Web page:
For the second time in my life, at least since I am old enough to appreciate it, I am not going to school at this time of year. Let me tell you, it’s pretty awesome. I’m excited, yes, that I don’t have to go to school, and every evening that I realize I don’t have to do homework helps me appreciate that more and more. But I’m also excited at what sort of opportunities the year brings. It gives me a unique opportunity to teach and share about my faith, and in all sorts of ways. Last year, I had an opportunity to take some of the little kids on a tour of the church (pre-K, K, 2nd grade, I don’t remember). I’m not going to lie, that is a tough thing to do. They have an attention span of just about as far as I could throw my Volkswagen. But I took them to the sacristy, and showed them the bread and wine that we use for Mass, and I explained that while it’s bread and wine now, it turns into the body and blood of Jesus. And what did they say? “Ewwww! Gross!” How do you explain the real presence of Christ in the Eucharist to a 4 year old? Honestly, how do you explain the real presence of Christ to a 20 or 40 or 60 year old?
Those children thought I meant that we’d be eating Jesus’ body parts – his arms and legs, his fingers, his hair, all that. And honestly, it seems silly, but it’s an excellent question. If this is truly the body and blood of Jesus, does that make us cannibals? This isn’t just a question for Kindergartners either! Some fundamental Protestants charge us with the same thing. And for that matter, the Romans as well. They actually arrested Christians in the Early Church on the charge of defiling corpses or of cannibalism – because of a misinterpretation of the Eucharist. And they weren’t even the first ones – the people in the Gospel today were confused as well!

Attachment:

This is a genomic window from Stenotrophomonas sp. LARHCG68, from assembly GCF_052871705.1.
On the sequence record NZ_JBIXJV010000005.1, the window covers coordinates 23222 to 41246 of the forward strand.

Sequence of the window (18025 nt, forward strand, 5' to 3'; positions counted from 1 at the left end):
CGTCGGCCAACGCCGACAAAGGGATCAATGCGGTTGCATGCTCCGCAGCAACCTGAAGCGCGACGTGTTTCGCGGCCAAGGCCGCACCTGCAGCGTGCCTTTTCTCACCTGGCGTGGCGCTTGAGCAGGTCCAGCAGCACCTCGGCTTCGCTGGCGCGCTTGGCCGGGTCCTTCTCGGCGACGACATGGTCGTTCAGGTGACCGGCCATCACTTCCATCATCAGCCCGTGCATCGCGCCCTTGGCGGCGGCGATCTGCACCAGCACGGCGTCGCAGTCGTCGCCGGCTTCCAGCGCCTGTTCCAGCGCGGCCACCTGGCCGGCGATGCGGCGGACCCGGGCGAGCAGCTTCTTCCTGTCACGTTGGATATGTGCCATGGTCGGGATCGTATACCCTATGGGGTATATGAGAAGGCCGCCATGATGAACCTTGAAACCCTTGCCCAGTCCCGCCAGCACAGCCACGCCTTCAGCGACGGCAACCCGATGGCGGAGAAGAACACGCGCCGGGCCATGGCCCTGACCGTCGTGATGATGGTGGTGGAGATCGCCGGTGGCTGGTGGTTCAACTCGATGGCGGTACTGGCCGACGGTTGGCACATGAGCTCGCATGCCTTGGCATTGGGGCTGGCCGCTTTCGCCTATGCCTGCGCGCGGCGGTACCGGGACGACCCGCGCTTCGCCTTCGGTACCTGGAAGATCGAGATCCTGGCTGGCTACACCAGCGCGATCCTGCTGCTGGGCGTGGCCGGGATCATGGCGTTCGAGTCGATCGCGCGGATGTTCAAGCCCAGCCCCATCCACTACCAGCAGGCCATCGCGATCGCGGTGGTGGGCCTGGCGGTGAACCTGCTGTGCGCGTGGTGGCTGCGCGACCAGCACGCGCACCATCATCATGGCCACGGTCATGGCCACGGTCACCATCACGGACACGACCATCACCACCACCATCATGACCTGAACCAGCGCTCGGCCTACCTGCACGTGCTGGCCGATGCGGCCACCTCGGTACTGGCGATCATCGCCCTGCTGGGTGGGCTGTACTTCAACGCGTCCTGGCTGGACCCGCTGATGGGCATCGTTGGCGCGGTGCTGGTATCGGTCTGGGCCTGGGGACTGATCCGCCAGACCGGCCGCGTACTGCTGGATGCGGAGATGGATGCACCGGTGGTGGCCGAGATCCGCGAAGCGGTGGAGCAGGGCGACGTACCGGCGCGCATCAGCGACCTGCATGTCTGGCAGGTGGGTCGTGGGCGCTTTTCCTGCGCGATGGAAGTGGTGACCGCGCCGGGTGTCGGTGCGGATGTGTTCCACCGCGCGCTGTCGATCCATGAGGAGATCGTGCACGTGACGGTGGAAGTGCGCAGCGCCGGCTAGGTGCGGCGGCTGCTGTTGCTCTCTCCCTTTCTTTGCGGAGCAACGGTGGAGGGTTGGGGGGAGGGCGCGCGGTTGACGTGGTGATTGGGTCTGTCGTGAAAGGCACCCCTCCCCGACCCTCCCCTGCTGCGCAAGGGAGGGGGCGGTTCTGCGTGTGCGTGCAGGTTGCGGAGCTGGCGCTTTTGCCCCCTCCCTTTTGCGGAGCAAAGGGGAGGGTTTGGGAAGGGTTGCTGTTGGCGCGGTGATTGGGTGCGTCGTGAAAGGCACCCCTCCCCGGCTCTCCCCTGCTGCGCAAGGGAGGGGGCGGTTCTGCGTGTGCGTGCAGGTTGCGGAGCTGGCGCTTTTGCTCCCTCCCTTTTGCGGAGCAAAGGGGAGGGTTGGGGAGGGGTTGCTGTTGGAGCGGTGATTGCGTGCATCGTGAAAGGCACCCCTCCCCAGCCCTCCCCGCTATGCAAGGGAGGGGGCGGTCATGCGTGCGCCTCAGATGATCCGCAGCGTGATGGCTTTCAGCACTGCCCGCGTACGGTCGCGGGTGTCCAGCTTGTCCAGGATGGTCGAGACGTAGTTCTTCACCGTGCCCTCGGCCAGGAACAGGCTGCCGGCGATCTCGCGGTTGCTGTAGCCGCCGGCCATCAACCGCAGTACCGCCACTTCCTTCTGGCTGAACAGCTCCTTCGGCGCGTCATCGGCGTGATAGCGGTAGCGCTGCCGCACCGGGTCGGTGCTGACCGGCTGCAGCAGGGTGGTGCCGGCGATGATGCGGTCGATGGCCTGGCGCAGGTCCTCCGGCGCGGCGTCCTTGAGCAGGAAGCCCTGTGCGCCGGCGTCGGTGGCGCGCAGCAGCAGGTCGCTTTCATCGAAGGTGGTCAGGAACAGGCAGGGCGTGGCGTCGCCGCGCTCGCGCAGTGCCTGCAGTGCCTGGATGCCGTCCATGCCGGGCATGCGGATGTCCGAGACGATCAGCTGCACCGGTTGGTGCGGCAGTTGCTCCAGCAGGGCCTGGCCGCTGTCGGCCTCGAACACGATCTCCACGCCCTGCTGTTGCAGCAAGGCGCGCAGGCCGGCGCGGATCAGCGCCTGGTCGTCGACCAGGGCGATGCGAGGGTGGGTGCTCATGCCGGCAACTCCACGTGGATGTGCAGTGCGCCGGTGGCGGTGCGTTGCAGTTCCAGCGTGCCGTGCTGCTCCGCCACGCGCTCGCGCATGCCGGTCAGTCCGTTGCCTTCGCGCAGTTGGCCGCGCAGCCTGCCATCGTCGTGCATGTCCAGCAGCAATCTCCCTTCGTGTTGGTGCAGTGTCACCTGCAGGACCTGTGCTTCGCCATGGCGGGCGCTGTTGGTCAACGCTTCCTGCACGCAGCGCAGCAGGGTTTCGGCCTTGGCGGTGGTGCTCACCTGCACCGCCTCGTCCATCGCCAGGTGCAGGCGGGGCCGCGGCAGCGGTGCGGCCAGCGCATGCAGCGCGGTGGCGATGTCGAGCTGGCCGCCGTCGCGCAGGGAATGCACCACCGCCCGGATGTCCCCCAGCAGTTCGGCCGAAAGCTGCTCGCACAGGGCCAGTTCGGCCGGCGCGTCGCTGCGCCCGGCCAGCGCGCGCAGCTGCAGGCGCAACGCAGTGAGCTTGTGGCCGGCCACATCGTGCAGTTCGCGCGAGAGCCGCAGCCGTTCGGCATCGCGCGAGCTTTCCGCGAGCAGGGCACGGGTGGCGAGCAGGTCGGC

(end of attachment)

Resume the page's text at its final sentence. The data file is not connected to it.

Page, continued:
Honestly, it’s a struggle to explain this truth of our Catholic faith to others. When talking to Kindergartners, you try to simplify things down to what they can understand. The natural inclination would be to say, “No, it’s not his real body and blood, it’s just a symbol!” But was Jesus using a symbol? Was he speaking in metaphors? Let’s take a look-see.
First, look at the reaction of these people – they are completely outraged! They just cannot fathom what Jesus is trying to explain to them. Have we ever seen this before? When Jesus said, “I am the vine, you are the branches,” were people outraged? “How can this man claim to be a plant!!!” No, of course not. Something is different here. When these people get upset, Jesus doesn’t backtrack, but in fact, digs in even more. Before, he was using the Greek word phago, which means simply “to eat.” But after they get upset, and after they’re asking for some clarification, he doesn’t try to explain it away, but even intensifies the word, using the word trogo, which is much more graphic, and literally means “to munch on” or “to gnaw on” like a dog gnawing on the bone. He is trying to say, “Look, people, listen to what I’m saying. You don’t have life within you unless you believe me!” He is serious about this.